Oct 23, 2013

On Saints and Souls

November 1 is just around the corner.  In the Philippines, the days leading to this day are awash with preparations. Classes stop.  Colleges and universities go on semester breaks. The workforce plans for a skeleton crew because of the impending office shutdown on the week that this day falls.  People book flights to travel to their hometowns.  Mothers start planning the food menu.  Flower shops start increasing their inventory.  Candles are saturating stores and shops.  Tent and chair rentals surge in demand.

What's the fuss all about?  Is it Christmas already?  No, it is the celebration of All Saint's Day and All Soul's Day in the Philippines.  And it is one hell (pardon the pun) or heaven of an event.

The Mysteries of Life and Death

Undas, or Todos Los Santos, or Araw ng mga Patay, falls on November 1 and 2 of every year.  November 1 is the observance of All Saints' Day, and November 2 is All Souls' Day.

Part of the underground cemetery at Nagcarlan in Laguna

The Latin Right of the Catholic Church decrees that November 1 and 2 are Holy Days of Obligation.  All Saints Day pays honor to all the saints and martyrs that had lived and died for Christ and are now getting their rewards in Heaven.  It is believed by Filipino Catholics that the saints and martyrs, having entered into God's grace by their actions here on earth, are granted powers to intercede in behalf of the living.  Our prayers and petitions to God will be easily heard and have a higher chance of being granted when we ask the saints to pray to God for us.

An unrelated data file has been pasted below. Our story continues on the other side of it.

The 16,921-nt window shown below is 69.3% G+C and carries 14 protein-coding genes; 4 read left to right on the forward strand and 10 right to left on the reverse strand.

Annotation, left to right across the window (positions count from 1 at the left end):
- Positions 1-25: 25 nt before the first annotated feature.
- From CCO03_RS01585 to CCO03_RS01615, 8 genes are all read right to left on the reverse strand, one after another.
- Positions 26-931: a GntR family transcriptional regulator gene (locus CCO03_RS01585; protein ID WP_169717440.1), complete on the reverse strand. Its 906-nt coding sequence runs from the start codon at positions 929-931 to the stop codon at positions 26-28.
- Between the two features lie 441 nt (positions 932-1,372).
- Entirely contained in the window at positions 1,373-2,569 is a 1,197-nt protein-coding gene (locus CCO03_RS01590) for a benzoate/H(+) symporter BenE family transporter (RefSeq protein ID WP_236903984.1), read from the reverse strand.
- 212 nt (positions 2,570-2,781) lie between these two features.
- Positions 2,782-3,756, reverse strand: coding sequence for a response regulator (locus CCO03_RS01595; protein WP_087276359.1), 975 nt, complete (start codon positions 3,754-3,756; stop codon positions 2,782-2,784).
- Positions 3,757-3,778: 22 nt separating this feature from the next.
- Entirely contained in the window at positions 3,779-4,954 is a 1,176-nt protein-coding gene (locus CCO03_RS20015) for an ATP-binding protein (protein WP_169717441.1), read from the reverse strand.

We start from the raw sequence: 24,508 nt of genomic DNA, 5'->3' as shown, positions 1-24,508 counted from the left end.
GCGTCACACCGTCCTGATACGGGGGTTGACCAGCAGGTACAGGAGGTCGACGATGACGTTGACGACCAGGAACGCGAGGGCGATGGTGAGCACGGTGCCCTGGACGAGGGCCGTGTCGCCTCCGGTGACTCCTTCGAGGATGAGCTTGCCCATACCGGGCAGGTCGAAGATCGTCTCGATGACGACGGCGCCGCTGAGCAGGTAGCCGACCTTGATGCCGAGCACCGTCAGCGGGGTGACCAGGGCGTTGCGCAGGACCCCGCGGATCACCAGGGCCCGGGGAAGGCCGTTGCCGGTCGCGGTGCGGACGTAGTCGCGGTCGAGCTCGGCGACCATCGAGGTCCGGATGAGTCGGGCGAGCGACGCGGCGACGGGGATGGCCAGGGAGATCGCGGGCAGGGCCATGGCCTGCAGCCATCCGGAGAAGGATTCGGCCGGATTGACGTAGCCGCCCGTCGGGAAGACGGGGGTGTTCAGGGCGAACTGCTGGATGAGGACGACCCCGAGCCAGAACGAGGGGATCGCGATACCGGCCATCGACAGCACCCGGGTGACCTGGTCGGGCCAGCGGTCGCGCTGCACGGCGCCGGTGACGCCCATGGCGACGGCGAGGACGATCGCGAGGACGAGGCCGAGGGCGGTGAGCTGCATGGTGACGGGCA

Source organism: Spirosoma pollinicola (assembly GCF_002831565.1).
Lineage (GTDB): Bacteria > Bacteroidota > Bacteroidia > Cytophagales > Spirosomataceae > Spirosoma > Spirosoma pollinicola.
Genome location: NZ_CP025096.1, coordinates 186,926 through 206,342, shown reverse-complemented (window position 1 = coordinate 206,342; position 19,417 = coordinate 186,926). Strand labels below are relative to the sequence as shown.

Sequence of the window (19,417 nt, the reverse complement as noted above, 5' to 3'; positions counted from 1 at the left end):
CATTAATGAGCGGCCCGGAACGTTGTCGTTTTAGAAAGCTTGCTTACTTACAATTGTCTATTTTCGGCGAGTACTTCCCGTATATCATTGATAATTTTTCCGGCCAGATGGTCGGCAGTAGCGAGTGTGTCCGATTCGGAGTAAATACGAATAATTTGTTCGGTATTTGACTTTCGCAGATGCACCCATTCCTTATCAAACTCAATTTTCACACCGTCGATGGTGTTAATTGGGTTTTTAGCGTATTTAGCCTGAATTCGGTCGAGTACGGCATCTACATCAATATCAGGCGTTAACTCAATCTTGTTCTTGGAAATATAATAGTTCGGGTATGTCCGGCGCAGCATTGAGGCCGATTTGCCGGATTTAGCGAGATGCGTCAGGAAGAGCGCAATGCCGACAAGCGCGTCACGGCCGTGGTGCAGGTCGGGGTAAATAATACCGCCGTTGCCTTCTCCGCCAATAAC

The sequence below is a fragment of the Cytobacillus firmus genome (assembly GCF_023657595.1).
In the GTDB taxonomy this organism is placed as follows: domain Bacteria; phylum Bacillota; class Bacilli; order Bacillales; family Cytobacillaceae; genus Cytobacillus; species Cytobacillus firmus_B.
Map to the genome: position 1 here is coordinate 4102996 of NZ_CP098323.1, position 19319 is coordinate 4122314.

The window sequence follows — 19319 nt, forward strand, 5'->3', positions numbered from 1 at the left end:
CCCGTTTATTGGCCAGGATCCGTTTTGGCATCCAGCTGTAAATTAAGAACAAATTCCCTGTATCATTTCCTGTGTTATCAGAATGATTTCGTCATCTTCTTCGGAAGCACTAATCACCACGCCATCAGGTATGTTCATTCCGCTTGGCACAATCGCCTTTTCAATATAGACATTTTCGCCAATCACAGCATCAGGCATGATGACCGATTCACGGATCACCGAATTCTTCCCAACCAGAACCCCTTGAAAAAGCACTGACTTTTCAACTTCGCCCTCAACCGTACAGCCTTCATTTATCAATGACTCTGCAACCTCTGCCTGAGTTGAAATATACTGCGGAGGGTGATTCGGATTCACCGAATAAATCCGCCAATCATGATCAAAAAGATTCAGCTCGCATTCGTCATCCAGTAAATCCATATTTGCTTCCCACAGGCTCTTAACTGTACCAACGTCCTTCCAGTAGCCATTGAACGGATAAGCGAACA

All Souls' Day, which falls on November 2, is in remembrance of our loved ones who had already died.  Unlike the saints and martyrs that are now basking in the presence of God in Heaven, our  departed may still be in purgatory awaiting God's mercy.  The living need to pray unceasingly for these penitent souls for them to obtain, too, the grace of God and Heaven.  And it helps a lot if the saints' intercessions are invoked for the penitent souls in purgatory.

All Saints' Day and All Souls' Day remind the living that there are two things that can either happen to us when we die.  We either go to Heaven like the saints, or to purgatory like the penitent souls.  The observance of these days give hope that as long as we are living, we have the power to act appropriately here on earth and obtain the reward of where we go when we die.

The Day of the Dead is the Day of the Living

During the said days, we go to Church to hear Mass, visit the graves of our departed loved ones, light candles, offer prayers and flowers.  This is also a chance for Filipino families to get together and hold reunions.  Filipinos may move to different parts of the Philippines to either work, study, or take up residence, but we always find time to come back to our hometowns for Undas.  We Filipinos look forward to the mini-vacation that is also a national holiday.